Dr. Soriano has received an honorarium (less than $10,000) from Finger Lakes Region Geriatric Education Center.
Rheumatologists on the road: A subspecialist's role in caring for the homebound
Article first published online: 27 SEP 2011
Copyright © 2011 by the American College of Rheumatology
Arthritis Care & Research
Volume 63, Issue 10, pages 1482–1485, October 2011
How to Cite
Jain, R., Dasari, S., Soriano, T., DeCherrie, L. and Kerr, L. D. (2011), Rheumatologists on the road: A subspecialist's role in caring for the homebound. Arthritis Care Res, 63: 1482–1485. doi: 10.1002/acr.20539
- Issue published online: 27 SEP 2011
- Article first published online: 27 SEP 2011
- Accepted manuscript online: 7 JUL 2011 02:11PM EST
- Manuscript Accepted: 21 JUN 2011
- Manuscript Received: 10 APR 2011
By 2030, the number of permanently homebound individuals in the US will increase by 50% to reach 2 million. However, no medicine subspecialty consult services exist for this rising subset of the population. This pilot program establishes a rheumatology consult service for the Mount Sinai Visiting Doctors, the largest primary care academic home visit program in the nation serving more than 1,000 patients in New York City. Our service addresses the unmet need for homebound patients with rheumatic diseases, and secondarily provides an educational opportunity for trainees in community-based rheumatology.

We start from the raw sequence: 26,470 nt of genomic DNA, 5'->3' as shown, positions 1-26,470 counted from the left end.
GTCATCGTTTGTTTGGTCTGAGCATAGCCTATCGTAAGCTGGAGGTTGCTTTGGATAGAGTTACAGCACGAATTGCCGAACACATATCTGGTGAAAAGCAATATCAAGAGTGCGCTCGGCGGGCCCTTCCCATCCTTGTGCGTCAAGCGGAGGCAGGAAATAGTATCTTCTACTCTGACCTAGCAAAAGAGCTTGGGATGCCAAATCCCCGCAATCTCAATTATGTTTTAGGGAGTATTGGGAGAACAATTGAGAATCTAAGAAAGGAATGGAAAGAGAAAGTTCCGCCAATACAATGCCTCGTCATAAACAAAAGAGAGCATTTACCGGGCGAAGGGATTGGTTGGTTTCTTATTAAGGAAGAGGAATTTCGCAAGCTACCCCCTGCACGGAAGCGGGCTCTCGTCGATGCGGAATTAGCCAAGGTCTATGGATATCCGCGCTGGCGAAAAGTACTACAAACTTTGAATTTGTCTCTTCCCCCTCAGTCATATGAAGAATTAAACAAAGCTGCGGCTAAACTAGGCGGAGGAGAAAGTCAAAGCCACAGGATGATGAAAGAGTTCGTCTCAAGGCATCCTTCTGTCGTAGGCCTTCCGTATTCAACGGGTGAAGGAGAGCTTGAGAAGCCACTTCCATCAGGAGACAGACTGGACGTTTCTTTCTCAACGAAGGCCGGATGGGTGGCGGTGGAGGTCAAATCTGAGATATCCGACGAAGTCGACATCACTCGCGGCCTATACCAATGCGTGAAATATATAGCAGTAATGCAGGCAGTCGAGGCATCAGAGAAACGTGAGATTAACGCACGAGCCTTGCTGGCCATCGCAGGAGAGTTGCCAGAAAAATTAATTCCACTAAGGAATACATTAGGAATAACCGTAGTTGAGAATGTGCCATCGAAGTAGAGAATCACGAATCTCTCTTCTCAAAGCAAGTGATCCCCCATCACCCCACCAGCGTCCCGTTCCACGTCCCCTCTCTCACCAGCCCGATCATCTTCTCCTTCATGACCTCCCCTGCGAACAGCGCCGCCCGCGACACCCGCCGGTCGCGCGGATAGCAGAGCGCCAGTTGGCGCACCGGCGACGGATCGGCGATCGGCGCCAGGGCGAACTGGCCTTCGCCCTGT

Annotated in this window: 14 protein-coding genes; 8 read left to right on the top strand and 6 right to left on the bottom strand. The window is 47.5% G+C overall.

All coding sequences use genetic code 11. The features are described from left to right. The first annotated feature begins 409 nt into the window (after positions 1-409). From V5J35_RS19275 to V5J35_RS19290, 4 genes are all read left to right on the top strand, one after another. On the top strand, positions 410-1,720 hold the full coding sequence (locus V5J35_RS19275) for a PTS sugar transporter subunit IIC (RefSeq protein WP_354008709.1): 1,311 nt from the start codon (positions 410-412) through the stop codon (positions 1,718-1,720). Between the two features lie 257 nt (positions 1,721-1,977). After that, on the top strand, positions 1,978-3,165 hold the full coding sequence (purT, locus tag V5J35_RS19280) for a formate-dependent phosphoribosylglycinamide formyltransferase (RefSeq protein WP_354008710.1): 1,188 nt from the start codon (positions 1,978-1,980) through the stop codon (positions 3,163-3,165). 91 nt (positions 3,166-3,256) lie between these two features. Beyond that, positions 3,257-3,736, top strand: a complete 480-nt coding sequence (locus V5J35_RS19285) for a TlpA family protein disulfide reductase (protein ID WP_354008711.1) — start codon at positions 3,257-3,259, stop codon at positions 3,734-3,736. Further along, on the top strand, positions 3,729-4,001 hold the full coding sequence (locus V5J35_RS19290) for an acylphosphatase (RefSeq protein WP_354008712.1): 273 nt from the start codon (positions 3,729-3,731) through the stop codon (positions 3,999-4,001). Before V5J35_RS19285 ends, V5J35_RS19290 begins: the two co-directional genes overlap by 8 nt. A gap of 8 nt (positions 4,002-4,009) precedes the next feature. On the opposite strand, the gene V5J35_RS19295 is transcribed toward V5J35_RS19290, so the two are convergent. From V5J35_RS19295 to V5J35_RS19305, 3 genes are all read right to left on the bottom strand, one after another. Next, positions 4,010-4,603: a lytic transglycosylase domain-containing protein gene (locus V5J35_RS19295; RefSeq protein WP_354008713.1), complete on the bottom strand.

Using an electronic medical record, home-based primary care physicians sent consult requests to the Rheumatology Division. Initial assessments were made using the Routine Assessment of Patient Index Data 3 (RAPID3) questionnaire.
Over 12 months, 57 home visits were made: 31 new consults and 26 followup visits. Reasons for referral included medical management of a known connective tissue disease, question of inflammatory arthritis, and procedures. The demographics for new consults were as follows: 94% women, 45% Hispanic, and 80% between ages 60 and 101 years. Thirty-nine percent of patients had rheumatoid arthritis. Treatment interventions included addition of a disease-modifying antirheumatic drug in 11 patients, 11 procedures, nonpharmacologic management in 8 patients, and a change in the dose of the existing medication in 5 patients. At the initial evaluation, the average RAPID3 scores for patients reflected high severity of disease.
The number of consults and the severity of disease seen highlight the importance of a rheumatologist's role in the community, especially because the number of homebound patients will dramatically increase in the future.